Yeah. So I had heard of Dump, the bass player from Yo La Tengo, who did these great songs he recorded at home on 4 track. But I had never stumbled across any of his CD's until a bunch showed up in the mail a while back. Well damn, they're good, and the new one is called A Plea For Tenderness (Brinkman Records). So, I set up an interview to see where this guy was coming from and boy, was he a nice fellow.
Is the new album the same kind of thing where you recorded it all on your 4 track?
Yeah, and mostly at home.
What kind of machine is it?
A Tascam Porta 5 I got in '86. It's still the same one. I've had a couple of bands replaced inside it. There must be something wrong with it 'cause it still works. I saw one exactly like mine in a pawn shop in Florida a couple of weeks ago and I almost bought it. A friend for my old one! There've been times when I've thought about upgrading, but I just can't. Until this one catches fire and melts into a ball of goo I don't think I can replace it.
Upgrading to what?
A better four track. This guy, Peter Walsh, who really helped me mix the last couple of things I've done, knows all about real, actual recording equipment and he was trying to talk me into the minidisc thing. "You should do it." Maybe eventually, one day.
But it's not analog. You wouldn't get those tape drop outs and things.
I know. I've become quite an expert at those. I am sort of scared of that "cold-crisp" sound.
You should be. So your first record, was that stuff you'd been putting together over the years?
A little bit of it was. I put out a single before the first CD that came out on the 18 Wheeler label in 1992. I'd sorta been using the 4 track for a long time and my friend Tom, who runs the label, suggested putting out a single. I was pretty happy with that. It was stuff I'd done over the last year or two prior to that. I recorded almost all of it in Providence actually. Brinkman Records got a hold of that single and called me and asked if I wanted to make a record. I said I'd rather make a single and then I got a scathing letter from Brinkman saying, "NO! Make an album. What are you, chicken?" So that's what I did. Superpowerless was recorded almost all in New York, mostly in the apartment.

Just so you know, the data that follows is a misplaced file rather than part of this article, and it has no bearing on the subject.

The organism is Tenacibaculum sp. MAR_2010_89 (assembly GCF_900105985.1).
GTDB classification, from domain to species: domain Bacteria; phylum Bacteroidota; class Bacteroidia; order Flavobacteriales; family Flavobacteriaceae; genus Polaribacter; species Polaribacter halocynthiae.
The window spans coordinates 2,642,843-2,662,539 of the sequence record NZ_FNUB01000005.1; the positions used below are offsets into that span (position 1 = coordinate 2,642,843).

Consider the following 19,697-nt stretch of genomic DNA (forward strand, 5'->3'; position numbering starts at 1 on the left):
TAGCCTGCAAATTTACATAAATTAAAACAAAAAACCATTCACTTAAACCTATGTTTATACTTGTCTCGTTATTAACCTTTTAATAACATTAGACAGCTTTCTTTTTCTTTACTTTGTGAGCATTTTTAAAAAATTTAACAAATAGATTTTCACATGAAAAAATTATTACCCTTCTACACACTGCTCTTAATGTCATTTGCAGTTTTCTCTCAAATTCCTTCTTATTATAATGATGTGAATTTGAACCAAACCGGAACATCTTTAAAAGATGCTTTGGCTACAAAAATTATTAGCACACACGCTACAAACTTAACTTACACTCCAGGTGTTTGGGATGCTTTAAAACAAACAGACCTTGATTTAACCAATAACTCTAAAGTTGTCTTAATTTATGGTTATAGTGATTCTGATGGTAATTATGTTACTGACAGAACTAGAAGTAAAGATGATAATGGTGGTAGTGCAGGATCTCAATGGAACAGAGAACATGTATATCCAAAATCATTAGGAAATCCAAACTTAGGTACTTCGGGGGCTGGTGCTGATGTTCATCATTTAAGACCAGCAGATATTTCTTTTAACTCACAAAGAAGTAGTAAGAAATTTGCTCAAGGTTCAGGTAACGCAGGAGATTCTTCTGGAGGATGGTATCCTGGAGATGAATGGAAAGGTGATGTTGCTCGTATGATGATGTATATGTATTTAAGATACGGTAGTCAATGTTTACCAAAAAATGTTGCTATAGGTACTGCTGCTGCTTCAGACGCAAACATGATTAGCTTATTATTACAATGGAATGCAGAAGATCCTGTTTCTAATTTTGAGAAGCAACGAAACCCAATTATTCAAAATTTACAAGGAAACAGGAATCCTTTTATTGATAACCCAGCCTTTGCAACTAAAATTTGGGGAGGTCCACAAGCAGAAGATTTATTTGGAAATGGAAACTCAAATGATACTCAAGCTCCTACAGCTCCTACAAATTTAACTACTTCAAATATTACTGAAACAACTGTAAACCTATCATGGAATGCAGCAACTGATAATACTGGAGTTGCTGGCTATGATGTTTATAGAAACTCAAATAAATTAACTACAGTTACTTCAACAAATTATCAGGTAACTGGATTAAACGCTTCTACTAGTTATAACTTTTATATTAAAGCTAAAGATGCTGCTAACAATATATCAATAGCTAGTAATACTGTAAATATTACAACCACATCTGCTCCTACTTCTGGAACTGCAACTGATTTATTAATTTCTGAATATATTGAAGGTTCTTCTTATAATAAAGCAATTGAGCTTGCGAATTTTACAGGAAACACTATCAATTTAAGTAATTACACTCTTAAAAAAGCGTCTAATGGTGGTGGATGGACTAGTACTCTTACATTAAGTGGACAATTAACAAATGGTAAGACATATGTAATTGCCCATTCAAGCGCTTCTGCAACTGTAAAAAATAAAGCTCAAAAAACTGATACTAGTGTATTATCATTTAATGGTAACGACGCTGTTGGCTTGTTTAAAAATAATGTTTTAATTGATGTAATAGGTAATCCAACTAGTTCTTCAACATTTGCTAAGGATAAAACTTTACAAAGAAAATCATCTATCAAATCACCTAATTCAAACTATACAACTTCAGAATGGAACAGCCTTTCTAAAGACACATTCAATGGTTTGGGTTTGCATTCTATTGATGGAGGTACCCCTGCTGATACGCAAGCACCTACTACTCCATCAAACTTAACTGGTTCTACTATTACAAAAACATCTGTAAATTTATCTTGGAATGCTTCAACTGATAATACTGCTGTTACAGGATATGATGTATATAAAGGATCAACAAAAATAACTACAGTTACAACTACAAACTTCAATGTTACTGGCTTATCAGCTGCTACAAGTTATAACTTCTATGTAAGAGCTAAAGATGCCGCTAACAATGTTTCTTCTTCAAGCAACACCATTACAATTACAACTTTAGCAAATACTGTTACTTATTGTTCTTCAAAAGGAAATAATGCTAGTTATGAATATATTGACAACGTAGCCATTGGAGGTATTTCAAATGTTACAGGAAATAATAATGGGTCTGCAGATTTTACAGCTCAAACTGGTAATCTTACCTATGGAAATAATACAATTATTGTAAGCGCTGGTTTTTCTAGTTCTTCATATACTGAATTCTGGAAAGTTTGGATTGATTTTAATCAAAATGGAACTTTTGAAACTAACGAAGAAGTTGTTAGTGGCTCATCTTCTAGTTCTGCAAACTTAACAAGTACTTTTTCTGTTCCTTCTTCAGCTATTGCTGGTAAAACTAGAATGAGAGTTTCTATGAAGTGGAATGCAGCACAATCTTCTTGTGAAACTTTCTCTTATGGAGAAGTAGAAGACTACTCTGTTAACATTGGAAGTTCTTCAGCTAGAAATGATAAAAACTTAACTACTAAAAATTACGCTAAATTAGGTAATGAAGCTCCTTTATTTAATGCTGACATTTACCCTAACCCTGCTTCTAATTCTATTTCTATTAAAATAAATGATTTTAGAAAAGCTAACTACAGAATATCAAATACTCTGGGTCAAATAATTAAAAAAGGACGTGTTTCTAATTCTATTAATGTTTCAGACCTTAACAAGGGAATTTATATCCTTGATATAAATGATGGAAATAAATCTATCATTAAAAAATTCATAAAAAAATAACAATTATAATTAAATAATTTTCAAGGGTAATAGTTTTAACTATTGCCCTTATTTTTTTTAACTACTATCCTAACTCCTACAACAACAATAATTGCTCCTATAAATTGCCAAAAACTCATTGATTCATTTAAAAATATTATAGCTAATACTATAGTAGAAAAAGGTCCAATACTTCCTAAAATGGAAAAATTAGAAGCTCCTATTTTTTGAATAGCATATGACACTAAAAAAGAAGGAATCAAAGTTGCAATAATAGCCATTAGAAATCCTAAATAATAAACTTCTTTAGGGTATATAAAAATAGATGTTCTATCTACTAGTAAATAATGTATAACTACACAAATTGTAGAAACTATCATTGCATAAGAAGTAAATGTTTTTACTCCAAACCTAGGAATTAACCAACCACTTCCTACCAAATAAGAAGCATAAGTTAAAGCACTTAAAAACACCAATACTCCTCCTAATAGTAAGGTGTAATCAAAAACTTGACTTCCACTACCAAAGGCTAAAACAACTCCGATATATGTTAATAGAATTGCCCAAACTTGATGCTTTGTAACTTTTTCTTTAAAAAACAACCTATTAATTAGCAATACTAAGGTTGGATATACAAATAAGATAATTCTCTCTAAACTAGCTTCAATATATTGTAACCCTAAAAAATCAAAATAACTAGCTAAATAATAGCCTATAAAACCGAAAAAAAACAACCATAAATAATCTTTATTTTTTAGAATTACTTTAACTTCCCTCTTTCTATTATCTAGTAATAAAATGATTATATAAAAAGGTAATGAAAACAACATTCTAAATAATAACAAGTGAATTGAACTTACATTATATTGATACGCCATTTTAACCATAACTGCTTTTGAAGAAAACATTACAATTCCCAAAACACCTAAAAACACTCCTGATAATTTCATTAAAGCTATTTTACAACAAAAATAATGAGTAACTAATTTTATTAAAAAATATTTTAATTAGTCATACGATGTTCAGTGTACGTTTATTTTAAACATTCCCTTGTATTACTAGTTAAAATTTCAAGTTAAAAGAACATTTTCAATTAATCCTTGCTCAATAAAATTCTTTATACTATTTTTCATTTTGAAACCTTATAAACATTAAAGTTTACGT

That's what I was gonna ask you. You do a lot of real drums...
Yeah, that stuff I do at the Yo La Tengo practice place.
So you'd track that down there and then go home and add guitars and vocals.
Yeah, pretty much.
Ever the other way around?
No. I can do the drums at practice and piece it together. Mostly, I like to do as much of it as I can at home. I'm always kinda happy with the sounds I can get. It seems to work out okay. It's much easier to bounce stuff down, being at home and able to concentrate. The playback is the stereo in my bedroom. I've really gotten used to the sound of it and how to interpret it.
Do you do a lot of bouncing down?
Oh yeah. The new record, I took it a lot further than I usually do. I tried to make more of a production out of it. There's lots more tracks and tricks and stuff like that. On a lot of the stuff, I just tried to go as far as I could. I think it came out really great. It took me a really long time, two years, to make.
Well, you've been busy with Yo La Tengo.
Yeah, but... I really have been working on it. I finally got it together, sequenced it, and got it the hell out. I just got my copies of the record and it's a nice feeling to know that it's done. I gotta get on with my life.
You don't have any room mates I assume...
Uhhh, my girlfriend and I live together.
Does she get tired of hearing the stuff?
She almost never hears it.
You try to do it when she's away?
There is some stuff that I've recorded while she's asleep. Any keyboard and really quiet guitar stuff. There's at least one whole song, on the new record, that was recorded in the middle of the night, not to her knowledge.
That's kind of a...
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